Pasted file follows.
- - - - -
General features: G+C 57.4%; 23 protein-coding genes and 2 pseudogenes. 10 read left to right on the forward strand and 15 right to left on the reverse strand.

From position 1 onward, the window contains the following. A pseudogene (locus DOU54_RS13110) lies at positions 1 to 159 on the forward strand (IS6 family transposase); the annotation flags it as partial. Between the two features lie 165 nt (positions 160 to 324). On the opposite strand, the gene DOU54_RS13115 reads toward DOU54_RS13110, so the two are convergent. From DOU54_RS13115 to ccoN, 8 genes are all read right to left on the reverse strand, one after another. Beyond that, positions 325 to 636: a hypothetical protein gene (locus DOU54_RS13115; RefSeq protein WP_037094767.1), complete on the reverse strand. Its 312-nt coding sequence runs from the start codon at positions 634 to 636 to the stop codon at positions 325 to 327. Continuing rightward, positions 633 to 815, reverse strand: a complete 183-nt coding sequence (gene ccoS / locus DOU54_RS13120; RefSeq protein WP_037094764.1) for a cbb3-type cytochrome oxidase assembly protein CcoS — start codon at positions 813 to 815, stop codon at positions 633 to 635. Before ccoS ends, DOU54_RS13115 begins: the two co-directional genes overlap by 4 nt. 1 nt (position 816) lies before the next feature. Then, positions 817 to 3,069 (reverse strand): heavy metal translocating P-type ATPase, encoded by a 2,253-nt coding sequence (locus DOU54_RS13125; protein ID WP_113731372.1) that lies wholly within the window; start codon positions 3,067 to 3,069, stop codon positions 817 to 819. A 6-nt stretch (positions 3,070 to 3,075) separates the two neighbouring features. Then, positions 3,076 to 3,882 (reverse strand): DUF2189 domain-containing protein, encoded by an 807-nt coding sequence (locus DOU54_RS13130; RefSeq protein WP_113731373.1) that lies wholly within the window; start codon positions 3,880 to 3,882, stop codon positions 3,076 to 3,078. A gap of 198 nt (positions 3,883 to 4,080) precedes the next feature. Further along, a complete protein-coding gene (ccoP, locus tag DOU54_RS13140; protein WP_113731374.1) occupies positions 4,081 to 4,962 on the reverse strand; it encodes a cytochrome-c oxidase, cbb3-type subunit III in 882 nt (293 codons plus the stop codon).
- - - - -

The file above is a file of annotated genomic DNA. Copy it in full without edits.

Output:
General features: G+C 57.4%; 23 protein-coding genes and 2 pseudogenes. 10 read left to right on the forward strand and 15 right to left on the reverse strand.

From position 1 onward, the window contains the following. A pseudogene (locus DOU54_RS13110) lies at positions 1 to 159 on the forward strand (IS6 family transposase); the annotation flags it as partial. Between the two features lie 165 nt (positions 160 to 324). On the opposite strand, the gene DOU54_RS13115 reads toward DOU54_RS13110, so the two are convergent. From DOU54_RS13115 to ccoN, 8 genes are all read right to left on the reverse strand, one after another. Beyond that, positions 325 to 636: a hypothetical protein gene (locus DOU54_RS13115; RefSeq protein WP_037094767.1), complete on the reverse strand. Its 312-nt coding sequence runs from the start codon at positions 634 to 636 to the stop codon at positions 325 to 327. Continuing rightward, positions 633 to 815, reverse strand: a complete 183-nt coding sequence (gene ccoS / locus DOU54_RS13120; RefSeq protein WP_037094764.1) for a cbb3-type cytochrome oxidase assembly protein CcoS — start codon at positions 813 to 815, stop codon at positions 633 to 635. Before ccoS ends, DOU54_RS13115 begins: the two co-directional genes overlap by 4 nt. 1 nt (position 816) lies before the next feature. Then, positions 817 to 3,069 (reverse strand): heavy metal translocating P-type ATPase, encoded by a 2,253-nt coding sequence (locus DOU54_RS13125; protein ID WP_113731372.1) that lies wholly within the window; start codon positions 3,067 to 3,069, stop codon positions 817 to 819. A 6-nt stretch (positions 3,070 to 3,075) separates the two neighbouring features. Then, positions 3,076 to 3,882 (reverse strand): DUF2189 domain-containing protein, encoded by an 807-nt coding sequence (locus DOU54_RS13130; RefSeq protein WP_113731373.1) that lies wholly within the window; start codon positions 3,880 to 3,882, stop codon positions 3,076 to 3,078. A gap of 198 nt (positions 3,883 to 4,080) precedes the next feature. Further along, a complete protein-coding gene (ccoP, locus tag DOU54_RS13140; protein WP_113731374.1) occupies positions 4,081 to 4,962 on the reverse strand; it encodes a cytochrome-c oxidase, cbb3-type subunit III in 882 nt (293 codons plus the stop codon).